But the problem with the conclusion of the Korea case AB is that it has not thereafter gone on to analyze the conflict between “the earlier provision” and “the later provision”. It has merely said that it is refraining from examining whether Korea fulfilled the requirement of “the critical phrase”. In this manner it has implicitly held that “the critical phrase” continues to be operative. Perhaps it has done so on the basis of what it has said in paragraphs 74 and 75 of its report. In paragraph 74, it has agreed with the statement of the panel that “all WTO obligations are generally cumulative and Members must comply with all of them simultaneously”. Further in paragraph 75, it has observed that the GATT 1994 and the Agreement on Safeguards are both integral parts of the WTO treaty and are equally binding on all Members. Perhaps for this reason it has believed that both “the earlier provision” and “the later provision” are equally binding.

The Argentina case Panel has noted that there is an express omission of “the critical phrase” in “the later provision.” It sees a meaning in this omission. And then it goes on to conclude that safeguard measures which “meet the requirements of the new Safeguards Agreement satisfy the requirements of Article XIX of GATT”.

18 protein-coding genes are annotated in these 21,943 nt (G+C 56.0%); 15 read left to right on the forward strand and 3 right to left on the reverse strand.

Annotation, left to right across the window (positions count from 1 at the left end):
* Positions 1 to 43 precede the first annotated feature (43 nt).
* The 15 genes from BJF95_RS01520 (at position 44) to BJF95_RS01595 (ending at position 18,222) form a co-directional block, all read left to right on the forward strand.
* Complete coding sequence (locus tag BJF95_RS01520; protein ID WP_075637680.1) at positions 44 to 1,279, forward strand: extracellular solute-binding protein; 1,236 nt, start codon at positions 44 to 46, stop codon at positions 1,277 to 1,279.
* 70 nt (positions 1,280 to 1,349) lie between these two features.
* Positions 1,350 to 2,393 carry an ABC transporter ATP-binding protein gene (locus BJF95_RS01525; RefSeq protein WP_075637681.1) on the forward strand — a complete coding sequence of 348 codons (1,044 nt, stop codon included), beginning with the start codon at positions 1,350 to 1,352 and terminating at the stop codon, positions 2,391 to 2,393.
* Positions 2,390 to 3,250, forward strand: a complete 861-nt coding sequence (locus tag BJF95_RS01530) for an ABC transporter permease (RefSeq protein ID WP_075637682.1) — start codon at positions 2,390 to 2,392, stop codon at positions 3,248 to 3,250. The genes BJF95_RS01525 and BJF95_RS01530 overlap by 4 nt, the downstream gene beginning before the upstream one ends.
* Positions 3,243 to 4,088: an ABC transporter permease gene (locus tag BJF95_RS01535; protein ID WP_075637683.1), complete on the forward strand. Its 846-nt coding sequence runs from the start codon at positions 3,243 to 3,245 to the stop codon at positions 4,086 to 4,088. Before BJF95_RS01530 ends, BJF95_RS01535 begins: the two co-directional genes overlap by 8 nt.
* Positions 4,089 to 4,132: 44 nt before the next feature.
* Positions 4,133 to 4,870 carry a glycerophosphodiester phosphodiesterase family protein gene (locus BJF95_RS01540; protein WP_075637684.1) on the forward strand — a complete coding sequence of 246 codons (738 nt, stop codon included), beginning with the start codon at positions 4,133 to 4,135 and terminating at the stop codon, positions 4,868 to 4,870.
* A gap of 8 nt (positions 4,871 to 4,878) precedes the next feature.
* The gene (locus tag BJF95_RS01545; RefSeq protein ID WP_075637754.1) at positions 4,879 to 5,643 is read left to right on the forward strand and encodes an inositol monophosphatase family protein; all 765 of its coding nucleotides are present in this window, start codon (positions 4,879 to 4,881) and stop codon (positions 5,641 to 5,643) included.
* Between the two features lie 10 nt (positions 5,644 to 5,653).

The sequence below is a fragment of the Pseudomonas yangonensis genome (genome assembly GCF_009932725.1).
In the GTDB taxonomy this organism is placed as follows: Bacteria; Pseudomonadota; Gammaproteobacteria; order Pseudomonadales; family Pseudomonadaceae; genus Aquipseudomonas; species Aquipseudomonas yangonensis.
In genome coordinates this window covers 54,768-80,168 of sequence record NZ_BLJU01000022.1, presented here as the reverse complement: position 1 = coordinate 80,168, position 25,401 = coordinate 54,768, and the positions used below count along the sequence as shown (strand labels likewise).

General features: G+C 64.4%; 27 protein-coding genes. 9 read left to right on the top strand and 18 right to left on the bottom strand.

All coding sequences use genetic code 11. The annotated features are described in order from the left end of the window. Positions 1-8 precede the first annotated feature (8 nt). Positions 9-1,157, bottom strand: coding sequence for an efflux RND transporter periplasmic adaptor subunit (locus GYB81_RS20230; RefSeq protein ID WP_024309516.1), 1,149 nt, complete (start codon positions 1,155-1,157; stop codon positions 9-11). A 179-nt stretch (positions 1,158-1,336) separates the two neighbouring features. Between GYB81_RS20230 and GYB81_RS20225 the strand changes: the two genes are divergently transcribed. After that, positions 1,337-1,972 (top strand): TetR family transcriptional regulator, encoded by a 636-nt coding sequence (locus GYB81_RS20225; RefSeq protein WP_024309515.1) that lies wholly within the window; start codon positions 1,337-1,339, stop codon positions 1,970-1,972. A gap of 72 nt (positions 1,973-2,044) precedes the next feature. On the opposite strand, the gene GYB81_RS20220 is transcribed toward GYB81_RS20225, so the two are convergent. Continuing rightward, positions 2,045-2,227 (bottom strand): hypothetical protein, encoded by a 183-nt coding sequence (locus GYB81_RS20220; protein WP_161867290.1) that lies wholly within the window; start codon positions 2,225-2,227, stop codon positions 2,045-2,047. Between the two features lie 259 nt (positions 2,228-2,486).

The Argentina case AB has disagreed with this view. It has concluded that a safeguard measure “must comply with the provisions of both the Agreement on Safeguards and Article XIX of the GATT 1994”. But then it goes on to say: “In our view, if they had intended to expressly omit this clause, the Uruguay Round negotiators would and could have said so in the Agreement on Safeguards”. Thus the AB is not convinced that it is a case of deliberate omission.

Thereafter it says that the provisions of the Article XIX of the GATT 1994 and of the Agreement on Safeguards would apply cumulatively, except to the extent of a conflict between specific provisions. And it does not see this matter as an issue involving a conflict between specific provisions of two Multilateral Agreements on Trade in Goods.  Hence it concludes that both the provisions must continue to apply cumulatively.